Page last updated at 15:25 GMT, Monday, 29 June 2009 16:25 UK

Health pledges underwhelm doctors

Cancer diagnosis
Cutting times for cancer care has been a priority

Plans to give patients in England new rights to NHS treatment have failed to impress doctors' leaders.

Prime Minister Gordon Brown announced in the Commons that patients would get "enforceable entitlements to prompt treatment and high standards of care".

This would include a guarantee of seeing a cancer specialist within two weeks.

However, Dr Hamish Meldrum, of the British Medical Association, said the measures would have little impact.

I can't see this will make any difference
Dr Hamish Meldrum
British Medical Association

The aim of the latest proposals is to replace central targets imposed on health managers with a set of fundamental rights for individual patients.

Other measures announced by Mr Brown included a guaranteed health check up for everybody over the age of 40, and a maximum wait of 18 weeks for the start of hospital treatment.

Mr Brown also said proposals would be unveiled later this year for a raft of measures, including:

• Placing a greater emphasis on prevention of illness and disease, and on early intervention

• An extension of the ability of patients to access treatment at a time and place that suits them

• Reform of maternity services

• Reform of the way health and social care services work together

BMA chairman Dr Hamish Meldrum said the prime minister "rather than leading, simply seemed to be cliniging to power".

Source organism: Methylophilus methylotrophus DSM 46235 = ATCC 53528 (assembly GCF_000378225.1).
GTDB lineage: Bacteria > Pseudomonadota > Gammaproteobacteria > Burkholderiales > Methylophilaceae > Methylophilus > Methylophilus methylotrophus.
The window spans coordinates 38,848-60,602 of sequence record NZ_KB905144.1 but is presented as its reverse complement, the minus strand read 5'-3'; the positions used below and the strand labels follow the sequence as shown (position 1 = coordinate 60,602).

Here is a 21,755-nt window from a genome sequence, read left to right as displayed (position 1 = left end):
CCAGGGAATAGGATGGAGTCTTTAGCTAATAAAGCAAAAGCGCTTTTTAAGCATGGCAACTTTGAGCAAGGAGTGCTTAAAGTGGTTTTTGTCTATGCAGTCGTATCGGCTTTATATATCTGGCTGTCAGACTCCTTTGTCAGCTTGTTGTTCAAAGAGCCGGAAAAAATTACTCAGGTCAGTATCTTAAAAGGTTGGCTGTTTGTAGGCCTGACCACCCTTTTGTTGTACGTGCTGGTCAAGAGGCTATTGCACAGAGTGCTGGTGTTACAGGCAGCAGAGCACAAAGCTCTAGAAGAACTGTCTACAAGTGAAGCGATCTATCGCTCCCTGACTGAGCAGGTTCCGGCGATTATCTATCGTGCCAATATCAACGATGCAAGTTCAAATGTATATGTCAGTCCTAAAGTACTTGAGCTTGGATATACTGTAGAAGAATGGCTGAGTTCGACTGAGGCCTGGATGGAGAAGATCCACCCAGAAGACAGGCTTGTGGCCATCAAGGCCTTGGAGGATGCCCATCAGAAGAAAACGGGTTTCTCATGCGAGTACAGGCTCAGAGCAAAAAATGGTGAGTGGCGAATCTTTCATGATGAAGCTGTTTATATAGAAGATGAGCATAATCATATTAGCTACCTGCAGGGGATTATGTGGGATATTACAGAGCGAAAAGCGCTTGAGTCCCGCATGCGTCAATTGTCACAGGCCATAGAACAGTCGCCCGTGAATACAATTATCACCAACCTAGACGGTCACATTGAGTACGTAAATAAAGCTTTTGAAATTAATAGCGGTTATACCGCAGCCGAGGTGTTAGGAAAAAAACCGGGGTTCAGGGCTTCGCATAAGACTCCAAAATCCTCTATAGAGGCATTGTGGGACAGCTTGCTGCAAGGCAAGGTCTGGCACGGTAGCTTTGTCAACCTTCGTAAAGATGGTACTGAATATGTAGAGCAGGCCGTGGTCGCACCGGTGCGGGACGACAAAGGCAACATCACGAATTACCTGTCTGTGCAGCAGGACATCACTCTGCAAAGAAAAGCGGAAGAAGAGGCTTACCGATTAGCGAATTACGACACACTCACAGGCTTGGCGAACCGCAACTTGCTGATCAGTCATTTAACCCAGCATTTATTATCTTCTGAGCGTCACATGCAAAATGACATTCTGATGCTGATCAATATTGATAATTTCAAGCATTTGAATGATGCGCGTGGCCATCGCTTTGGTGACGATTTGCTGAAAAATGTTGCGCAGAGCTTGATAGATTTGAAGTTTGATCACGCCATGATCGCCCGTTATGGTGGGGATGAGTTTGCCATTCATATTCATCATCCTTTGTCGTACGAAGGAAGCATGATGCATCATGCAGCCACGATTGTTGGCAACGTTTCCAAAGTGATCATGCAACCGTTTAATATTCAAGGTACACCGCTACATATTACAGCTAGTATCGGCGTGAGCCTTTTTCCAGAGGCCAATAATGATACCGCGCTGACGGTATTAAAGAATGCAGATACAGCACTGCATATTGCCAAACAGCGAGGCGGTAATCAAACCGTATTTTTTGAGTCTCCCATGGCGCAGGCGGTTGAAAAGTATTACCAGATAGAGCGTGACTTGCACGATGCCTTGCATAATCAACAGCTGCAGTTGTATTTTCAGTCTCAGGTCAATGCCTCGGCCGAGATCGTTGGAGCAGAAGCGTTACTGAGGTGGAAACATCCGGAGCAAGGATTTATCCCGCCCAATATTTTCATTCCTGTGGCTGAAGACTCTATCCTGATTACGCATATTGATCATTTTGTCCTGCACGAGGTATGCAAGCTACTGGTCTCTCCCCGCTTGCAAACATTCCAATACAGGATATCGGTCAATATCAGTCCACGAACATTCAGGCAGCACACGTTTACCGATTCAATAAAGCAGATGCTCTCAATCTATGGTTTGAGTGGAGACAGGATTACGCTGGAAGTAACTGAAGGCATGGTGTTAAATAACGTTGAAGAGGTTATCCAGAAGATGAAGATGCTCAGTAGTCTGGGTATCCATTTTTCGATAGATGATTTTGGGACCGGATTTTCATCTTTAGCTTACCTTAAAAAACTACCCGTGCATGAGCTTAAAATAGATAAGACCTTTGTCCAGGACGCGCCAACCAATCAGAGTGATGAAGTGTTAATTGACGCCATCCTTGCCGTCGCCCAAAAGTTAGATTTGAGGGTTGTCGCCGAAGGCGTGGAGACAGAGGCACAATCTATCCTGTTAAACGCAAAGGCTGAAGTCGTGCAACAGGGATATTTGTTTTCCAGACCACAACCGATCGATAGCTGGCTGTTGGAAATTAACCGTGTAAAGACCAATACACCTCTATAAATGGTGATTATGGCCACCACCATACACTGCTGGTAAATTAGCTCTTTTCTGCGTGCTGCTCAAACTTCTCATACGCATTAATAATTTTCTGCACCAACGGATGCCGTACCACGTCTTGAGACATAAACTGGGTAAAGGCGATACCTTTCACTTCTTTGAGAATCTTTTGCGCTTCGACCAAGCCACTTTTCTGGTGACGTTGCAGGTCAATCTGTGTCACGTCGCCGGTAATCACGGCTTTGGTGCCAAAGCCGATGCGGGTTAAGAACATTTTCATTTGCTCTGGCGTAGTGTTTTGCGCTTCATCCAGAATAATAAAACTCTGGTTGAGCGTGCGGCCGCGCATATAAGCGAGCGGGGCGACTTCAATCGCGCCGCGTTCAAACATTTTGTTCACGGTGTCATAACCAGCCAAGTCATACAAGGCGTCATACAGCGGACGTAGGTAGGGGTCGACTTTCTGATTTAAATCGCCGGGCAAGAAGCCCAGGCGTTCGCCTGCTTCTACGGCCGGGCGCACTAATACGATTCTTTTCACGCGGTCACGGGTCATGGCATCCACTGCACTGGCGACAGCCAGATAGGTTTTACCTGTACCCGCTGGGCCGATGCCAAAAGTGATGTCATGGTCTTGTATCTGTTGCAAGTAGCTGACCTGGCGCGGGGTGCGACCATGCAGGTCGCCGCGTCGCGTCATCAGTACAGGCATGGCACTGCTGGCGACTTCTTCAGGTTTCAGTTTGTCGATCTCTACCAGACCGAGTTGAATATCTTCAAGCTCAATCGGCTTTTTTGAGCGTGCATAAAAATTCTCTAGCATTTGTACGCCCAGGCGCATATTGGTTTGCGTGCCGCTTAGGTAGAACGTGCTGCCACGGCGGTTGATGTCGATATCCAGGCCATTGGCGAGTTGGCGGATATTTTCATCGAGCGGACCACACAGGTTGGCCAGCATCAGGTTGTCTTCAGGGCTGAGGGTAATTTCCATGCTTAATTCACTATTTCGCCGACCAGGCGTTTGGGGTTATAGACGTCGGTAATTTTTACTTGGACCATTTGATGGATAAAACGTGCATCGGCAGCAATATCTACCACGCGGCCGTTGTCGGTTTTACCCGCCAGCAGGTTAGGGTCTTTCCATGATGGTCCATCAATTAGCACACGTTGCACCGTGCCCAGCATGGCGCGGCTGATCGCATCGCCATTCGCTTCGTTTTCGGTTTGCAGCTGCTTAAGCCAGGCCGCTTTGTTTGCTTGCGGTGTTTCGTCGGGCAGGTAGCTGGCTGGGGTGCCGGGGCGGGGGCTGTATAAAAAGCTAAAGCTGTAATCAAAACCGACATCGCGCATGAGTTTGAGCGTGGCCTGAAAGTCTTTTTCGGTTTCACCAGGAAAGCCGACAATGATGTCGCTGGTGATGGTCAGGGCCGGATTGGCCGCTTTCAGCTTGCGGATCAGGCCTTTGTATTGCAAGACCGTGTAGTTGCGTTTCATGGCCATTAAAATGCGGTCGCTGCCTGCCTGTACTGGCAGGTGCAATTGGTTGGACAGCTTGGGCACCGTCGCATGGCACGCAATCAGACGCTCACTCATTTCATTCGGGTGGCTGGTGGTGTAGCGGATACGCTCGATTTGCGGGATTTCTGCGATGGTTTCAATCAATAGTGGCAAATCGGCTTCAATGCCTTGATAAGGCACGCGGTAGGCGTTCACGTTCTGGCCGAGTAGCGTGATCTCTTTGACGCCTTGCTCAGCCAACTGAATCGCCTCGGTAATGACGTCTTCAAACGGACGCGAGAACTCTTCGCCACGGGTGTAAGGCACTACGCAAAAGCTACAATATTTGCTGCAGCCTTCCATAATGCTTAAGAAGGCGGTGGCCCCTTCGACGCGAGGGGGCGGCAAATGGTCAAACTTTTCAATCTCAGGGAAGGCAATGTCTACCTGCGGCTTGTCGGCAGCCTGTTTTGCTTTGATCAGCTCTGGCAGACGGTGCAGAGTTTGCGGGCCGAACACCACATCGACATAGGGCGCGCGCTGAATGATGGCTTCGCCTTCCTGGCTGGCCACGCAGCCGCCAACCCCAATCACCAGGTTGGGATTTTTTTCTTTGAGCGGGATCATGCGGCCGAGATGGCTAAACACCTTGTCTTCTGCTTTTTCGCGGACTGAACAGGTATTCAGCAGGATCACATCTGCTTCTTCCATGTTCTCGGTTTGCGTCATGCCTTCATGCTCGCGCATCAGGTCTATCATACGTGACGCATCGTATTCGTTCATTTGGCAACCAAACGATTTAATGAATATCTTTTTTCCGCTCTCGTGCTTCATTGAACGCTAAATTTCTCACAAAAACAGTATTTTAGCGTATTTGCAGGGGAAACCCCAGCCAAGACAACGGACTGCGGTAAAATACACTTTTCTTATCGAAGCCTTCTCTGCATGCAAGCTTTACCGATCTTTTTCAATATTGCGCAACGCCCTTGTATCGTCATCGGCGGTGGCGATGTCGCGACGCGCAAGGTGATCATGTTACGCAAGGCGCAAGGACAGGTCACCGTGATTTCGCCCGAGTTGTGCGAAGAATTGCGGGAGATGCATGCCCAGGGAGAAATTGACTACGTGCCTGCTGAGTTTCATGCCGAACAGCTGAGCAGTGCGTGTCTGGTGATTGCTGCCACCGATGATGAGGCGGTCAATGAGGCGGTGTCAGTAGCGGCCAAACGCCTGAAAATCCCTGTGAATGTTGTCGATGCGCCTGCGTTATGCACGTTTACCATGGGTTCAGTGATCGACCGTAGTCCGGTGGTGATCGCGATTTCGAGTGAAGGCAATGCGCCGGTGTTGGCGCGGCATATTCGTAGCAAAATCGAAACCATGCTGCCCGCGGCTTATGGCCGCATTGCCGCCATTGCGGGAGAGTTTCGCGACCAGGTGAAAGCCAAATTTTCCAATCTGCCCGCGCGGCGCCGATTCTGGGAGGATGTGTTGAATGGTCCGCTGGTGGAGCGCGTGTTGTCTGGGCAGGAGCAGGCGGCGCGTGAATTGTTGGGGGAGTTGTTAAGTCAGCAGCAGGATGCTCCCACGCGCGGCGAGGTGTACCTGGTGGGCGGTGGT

"I can't see this will make any difference," he said.

"There really is not that much difference between a target, a pledge or a gurantee to me."

On the promise on cancer care, he added: "A two week wait is not really the issue.

"I think joined up care, investigations and getting to see the right specialists is more important.

"We are not political so we are not calling for an election, but I think there is a feeling that certainly the public has lost confidence in all politicians and an election might address some of that."

Tom Sandford, of the Royal College of Nursing, said cancer patients would be reassured that they would be seen within two weeks.

But he said the overwhelming majority already were, and it would be better value for money to support the NHS to see additional patients, rather than turn to the private sector.

He said: "Whether it's called a standard, target, objective or entitlement, what matters is that clinical decisions drive patient care."

Raised expectations

Niall Dickson, chief executive of the independent think tank the King's Fund said: "The idea that patients should have a right to certain standards of treatment is a good one and the government should be congratulated on reducing the number of central targets, some of which were hard to justify.

'However, we do need to be clear that many of the 'rights' set out in the Prime Minister's announcement are currently 'must do's' for the NHS.

"For example, the four hour maximum wait in accident and emergency, the 18 week wait for hospital treatment and health checks for 40 year olds are all already in operation."

Mr Dickson said the plans also suggested that the government would have to strength the new NHS Constitution, which was only launched a few months ago.

"The other concern must be that the new rights raise expectations among patients that the NHS may find hard to deliver," he said.

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